• Cost comparisons are based on an assumed average annual yield (incremental increase in water supply) of 1.3 million acre feet per year.  This is a wildly optimistic estimate.  The WaterFix official documents (permit application) is based on an annual average yield of 225,000 acre feet.  Using more realistic and correct yield estimates increases the incremental cost of the project by a factor of 6.  (This issue is a bit wonky and I will have a future post that tries to simplify the issue and explain why it is more than an academic debate that could come back and bite water agencies and ratepayers.)  At minimum, board members should demand/expect to be shown cost comparisons over a range of plausible project yields - not just the base scenario.
  • The paper describes a host of critical financing issues as still "under negotiation" or being developed.  Agencies have been working on these issues for years and still have not come to a resolution.  The paper assumes all these issues will be handled in way that is satisfactory to the board.  Ratepayers, taxpayers and board members should be very uneasy about the way these issues are being deferred to the future.
One of the key issues where all 3 of these bullet points interact is what happens if (when) some agencies choose not to participate.  The white paper hints (and I have heard a few water agency board members suggest this too) that it could be a good business opportunity because they can pick up extra water from the non-participants.  Not so fast, there are a lot of downsides and risk here.

For one, how will they determine the water supply the non-participants receive?  They will not be using the no-tunnel baseline that results in the 1.3 maf yield calculation, thus handing over their water allocation to MWD.  They will use the baseline in the official permit applications (with good justification), and this is just one of the ways where the rosy projection of 1.3 maf of water yield made by MWD staff could disapear.

A few other notes:
  • Costs for the Contra Costa Water District settlement and new tidal marsh from the Biops do not appear to be included.
  • The other big projects from the past in the comparison chart are all urban projects.  None of them were counting on farmers and wildlife refuges to pay 2/3 of the cost.
  • Few details included about how this JPA issuing bonds will work, and how the 45% CVP share will be paid directly?  
  • If MWD does pick up transferred shares from others - how will those be paid?  Will MWD have to guarantee to accept transfer or purchase of unwanted allocations in order to finance the project?
  • How will cost overruns be handled?
  • Most businesses are owned by local people, so the non-residential costs fall on them too.
  • What about comparing the cost of tunnel water to conservation/efficiency, stormwater capture, and other more cost-effective options.
Off to airport security.  Fortunately, I understand the MWD board won't be voting on this until late September so there will be time to ask and hopefully receive better answers to these questions than the white paper provides.  This document surely doesn't provide the information that is required to make a public policy decision of this consequence.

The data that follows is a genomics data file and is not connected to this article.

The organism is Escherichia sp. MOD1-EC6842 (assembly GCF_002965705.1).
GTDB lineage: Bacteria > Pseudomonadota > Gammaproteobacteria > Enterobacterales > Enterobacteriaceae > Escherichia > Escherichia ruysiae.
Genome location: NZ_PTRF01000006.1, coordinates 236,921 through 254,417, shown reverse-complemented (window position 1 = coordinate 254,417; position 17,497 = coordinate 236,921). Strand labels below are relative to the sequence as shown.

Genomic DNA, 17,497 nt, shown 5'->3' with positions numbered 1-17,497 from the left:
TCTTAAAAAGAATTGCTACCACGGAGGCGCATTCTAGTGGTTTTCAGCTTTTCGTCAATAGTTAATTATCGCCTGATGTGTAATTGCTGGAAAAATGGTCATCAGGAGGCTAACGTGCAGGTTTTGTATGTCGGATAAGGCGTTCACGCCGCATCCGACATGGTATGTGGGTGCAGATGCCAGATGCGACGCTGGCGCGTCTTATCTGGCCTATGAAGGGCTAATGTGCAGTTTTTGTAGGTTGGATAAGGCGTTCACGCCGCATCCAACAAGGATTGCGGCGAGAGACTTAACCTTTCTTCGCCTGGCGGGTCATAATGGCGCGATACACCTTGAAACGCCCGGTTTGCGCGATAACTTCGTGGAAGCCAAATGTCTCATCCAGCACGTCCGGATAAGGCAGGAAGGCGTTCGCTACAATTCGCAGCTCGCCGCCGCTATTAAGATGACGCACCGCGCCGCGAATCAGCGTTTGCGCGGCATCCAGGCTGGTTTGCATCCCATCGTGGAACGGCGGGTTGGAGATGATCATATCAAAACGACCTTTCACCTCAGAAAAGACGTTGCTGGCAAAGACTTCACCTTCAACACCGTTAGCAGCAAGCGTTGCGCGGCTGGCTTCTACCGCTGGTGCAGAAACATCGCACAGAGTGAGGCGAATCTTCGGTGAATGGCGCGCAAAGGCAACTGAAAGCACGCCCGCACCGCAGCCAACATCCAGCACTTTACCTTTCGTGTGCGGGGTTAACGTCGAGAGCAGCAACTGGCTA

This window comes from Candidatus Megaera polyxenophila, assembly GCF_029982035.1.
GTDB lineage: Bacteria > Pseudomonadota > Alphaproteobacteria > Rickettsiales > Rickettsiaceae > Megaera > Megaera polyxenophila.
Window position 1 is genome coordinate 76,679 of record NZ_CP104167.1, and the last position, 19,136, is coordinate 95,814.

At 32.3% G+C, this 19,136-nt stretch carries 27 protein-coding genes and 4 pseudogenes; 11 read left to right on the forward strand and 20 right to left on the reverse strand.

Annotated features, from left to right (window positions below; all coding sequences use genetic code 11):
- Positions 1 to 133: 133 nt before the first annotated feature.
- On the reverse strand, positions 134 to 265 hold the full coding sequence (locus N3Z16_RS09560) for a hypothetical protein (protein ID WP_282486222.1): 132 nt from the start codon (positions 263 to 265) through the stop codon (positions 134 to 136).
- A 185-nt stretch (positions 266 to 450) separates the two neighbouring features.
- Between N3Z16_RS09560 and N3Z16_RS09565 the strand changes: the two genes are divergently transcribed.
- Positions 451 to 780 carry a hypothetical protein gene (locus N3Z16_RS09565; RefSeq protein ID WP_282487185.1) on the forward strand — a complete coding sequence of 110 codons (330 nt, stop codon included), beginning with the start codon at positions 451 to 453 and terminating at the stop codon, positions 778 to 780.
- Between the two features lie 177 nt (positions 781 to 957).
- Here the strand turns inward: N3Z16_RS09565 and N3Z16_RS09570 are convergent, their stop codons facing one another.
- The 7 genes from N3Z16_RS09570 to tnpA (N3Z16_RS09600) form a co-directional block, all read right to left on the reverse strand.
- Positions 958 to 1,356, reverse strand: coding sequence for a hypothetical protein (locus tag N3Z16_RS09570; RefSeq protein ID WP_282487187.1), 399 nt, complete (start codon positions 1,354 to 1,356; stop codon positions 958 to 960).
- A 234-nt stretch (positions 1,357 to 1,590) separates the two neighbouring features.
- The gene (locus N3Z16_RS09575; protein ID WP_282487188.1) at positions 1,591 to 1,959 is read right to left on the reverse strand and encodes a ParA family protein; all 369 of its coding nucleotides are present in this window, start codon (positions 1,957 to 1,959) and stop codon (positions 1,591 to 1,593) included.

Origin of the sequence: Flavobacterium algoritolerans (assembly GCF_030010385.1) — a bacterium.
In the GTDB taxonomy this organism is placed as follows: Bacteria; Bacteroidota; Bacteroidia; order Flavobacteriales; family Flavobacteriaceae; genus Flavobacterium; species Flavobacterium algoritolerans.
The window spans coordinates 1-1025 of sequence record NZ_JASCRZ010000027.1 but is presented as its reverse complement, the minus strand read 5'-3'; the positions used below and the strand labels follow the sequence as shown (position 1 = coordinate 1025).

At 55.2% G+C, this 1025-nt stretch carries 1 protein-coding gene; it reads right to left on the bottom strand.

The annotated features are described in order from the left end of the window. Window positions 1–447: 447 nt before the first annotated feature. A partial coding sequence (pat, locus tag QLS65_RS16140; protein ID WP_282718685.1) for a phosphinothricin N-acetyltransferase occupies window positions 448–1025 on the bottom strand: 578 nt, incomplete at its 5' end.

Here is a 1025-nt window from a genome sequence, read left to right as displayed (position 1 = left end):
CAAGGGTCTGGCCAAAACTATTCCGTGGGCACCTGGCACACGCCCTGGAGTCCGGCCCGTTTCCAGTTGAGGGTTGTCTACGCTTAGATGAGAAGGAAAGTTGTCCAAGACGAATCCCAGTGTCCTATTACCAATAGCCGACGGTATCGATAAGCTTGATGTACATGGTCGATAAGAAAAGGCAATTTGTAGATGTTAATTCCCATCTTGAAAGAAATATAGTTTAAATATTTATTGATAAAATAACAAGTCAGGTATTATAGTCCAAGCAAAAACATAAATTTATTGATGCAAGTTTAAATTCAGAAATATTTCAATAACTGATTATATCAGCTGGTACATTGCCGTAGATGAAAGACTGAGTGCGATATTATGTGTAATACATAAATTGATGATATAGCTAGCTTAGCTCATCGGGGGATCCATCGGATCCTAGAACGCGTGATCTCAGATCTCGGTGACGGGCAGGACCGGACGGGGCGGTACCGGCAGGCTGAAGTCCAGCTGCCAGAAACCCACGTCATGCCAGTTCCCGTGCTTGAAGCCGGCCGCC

Wednesday, August 9, 2017

WaterFix results in $1 billion in harm to winter-run chinook salmon according to California guidelines used for storage projects

Two major water infrastructure policy processes are moving towards critical decision points that will determine their financial viability: a) the WaterFix (Delta Tunnels) led by the Department of Water Resources (DWR) and b) $2.7 billion in Proposition 1 (Water Bond) funding towards public benefits from new storage administered by the California Water Commission.  

One of these processes (Prop 1, California Water Commission or CWC) is treating economics seriously in the planning process, while the other (WaterFix) has not.  Sadly, there is a lot more money and environmental risk associated with the tunnels project that has been ignoring and/or suppressing economic analysis of the project.    

Recently, I was reviewing the California Water Commission's guidelines for valuing ecosystem impacts from new storage projects for the purposes of awarding Proposition 1 funds.  It led me to ponder what would happen if WaterFix followed the California Water Commission's guidelines for benefit-cost, including valuing ecosystem impacts, and had to compete for funding like these storage projects.  

I believe the results would be similarly ugly for WaterFix as the benefit-cost analysis I did in 2016. Using the CWC guidelines, the value of water would be higher than I used (especially after SGMA is implemented), but the yield would remain a meager 225,000 acre feet per year.  However, the increase in benefits from higher value water would be offset by a host of environmental costs that I did not include in the 2016 analysis.

For example, the CWC gives explicit guidance on how to value changes in endangered and threatened salmon populations estimated with a life-cycle model, and the biological assessment for the WaterFix gives clear results of this type of assessment for winter-run chinook salmon.  Applying the values and procedures from the CWC guidelines to the WaterFix results in a $58 million annual loss from the damage of the WaterFix to winter-run chinook salmon.  Extended over 100 year life of the project (beginning 2031) with a 3.5% discount rate, it is a nearly $1 billion social cost from the tunnels.

The $1 billion cost is just for winter-run chinook from operations.  Thus, it does not include costs to winter-run chinook from construction or consider impacts from both operations and construction on spring-run or fall-run salmon, steelhead or delta smelt.  It would take more work (and help from biologists) to estimate values for these, but is not hard to see this adding up to a cost of several billion dollars from the WaterFix tunnels.

The applications for Prop. 1 storage money are due in a few days.  It will be really interesting to see how the different applications apply these guidelines to value the public benefits, as well as the overall feasibility and benefit-cost for the storage projects.  Then it will be really interesting to see how the CWC evaluates these applications.  That will be the real test of the extent to which economics and science or politics is allocating the funds.  

It's inexcusable that the WaterFix tunnels, despite 11 years and hundreds of millions in planning, hasn't produced any feasibility or economic analysis comparable to what these storage projects are required to do.